Vivienne Westwood’s Impact on Streetwear Is Bigger Than You Think

The late Vivienne Westwood is known as a fashion designer who represented the best of British culture. But the queen of punk truly shaped street style forever.

Vivienne Westwood Wearing Chaos Beanie in 2010

Image via Getty/Gareth Cattermole

Vivienne Westwood Wearing Chaos Beanie in 2010

Vivienne Westwood, the British luminary who molded punk’s style and redefined high fashion with subversion, wasn’t a formally trained fashion designer. Westwood, who died in December, started by selling trendy clothing out of a boutique with her romantic partner at the time, Malcolm McLaren. Their shop, which changed names and concepts often but remained at 430 Kings Road, was an early predecessor to retailers like Union (aka the world’s “first” streetwear store). Westwood and McLaren opened Let It Rock in 1971 selling vintage rock ‘n’ roll clothing to “Teddy Boys,” a British youth subculture obsessed with American rock ‘n’ roll that emerged in the 1950s. Evolving alongside British youth culture, they rebranded the store as Sex in 1974, and then Seditionaries in 1976. McLaren and Westwood’s shop stocked styles that defined what a burgeoning punk subculture in London would wear before the rest of the world caught on.

“Malcolm and I changed the names and decor of the shop to suit the clothes as our ideas evolved. But punk didn’t mean anything more than that at first. I did not see myself as a fashion designer but as someone who wished to confront the rotten status quo through the way I dressed and dressed others,” Westwood wrote in her 2014 self-titled memoir. “Eventually this sequence of ideas culminated in punk.”

Westwood went from running her unconventional clothing boutique on Kings Road to becoming a world-class designer who exemplified the best of British fashion. She bridged French couture with traditional Savile Row tailoring, reimagined uses of heritage British fabrics like Tartan and Harris Tweed, and referenced everything from the royal family to 18th-century European art with her runway collections. Her dresses and corsets and signature pearl chokers are timeless and still being worn by celebs like SZA and Saweetie today. 

Of course, Westwood was not alone when it came to breaking conventional street style through punk. Alex Michon—a Central St. Martin’s student who designed outfits for the Clash—and the Situationist art movement also contributed to the punk movement alongside shops like Ray Goodman’s Trash and Vaudeville in New York City. And while punk clearly influences the style of rappers like Lil Uzi Vert and Playboi Carti today, one can’t forget the many Black punk artists throughout the ’70s such as Death, Bad Brains, X-Ray Spex, and Pure Hell who also pushed their own unique style forward. But Westwood shaped the look of punk rock and helped establish our contemporary understanding of streetwear, which is rooted in garments that speak to niche and marginalized communities.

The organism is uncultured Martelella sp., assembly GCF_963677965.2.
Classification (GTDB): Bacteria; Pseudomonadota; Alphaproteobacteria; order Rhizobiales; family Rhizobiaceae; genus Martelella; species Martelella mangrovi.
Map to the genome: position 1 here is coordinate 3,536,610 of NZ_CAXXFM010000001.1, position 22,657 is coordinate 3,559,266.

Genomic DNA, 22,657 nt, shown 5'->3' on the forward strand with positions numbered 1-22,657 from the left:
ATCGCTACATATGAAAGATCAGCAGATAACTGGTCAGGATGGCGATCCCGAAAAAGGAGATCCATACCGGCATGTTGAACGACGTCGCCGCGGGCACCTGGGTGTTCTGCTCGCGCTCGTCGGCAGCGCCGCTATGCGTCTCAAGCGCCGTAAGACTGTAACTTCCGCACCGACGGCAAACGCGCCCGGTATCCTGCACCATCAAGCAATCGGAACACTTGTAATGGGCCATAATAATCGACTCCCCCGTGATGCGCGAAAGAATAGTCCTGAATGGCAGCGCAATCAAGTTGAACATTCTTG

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Vivienne Westwood and Malcolm Mclaren

Westwood was one of the first designers to organically build a symbiotic relationship between a fashion brand and a subculture that built its allure. She and McLaren “were of the mindset and of the community that they were merchandising for,” says Dr. Monica Sklar, a fashion history professor at the University of Georgia who’s currently penning a book on the merchandising of punk fashion. “It wasn’t as much about, ‘We are selling you a commodified version of you,’ but, ‘We are of you, for you, by you.’ That’s why the stuff was good, because it actually resonated with each of the communities that would flow through that store. The best contemporary street style merchandisers do that too. The person who starts a brand and does so truly well keeps up with and leads the times, is of their community, and is not just exploiting it from the outside.”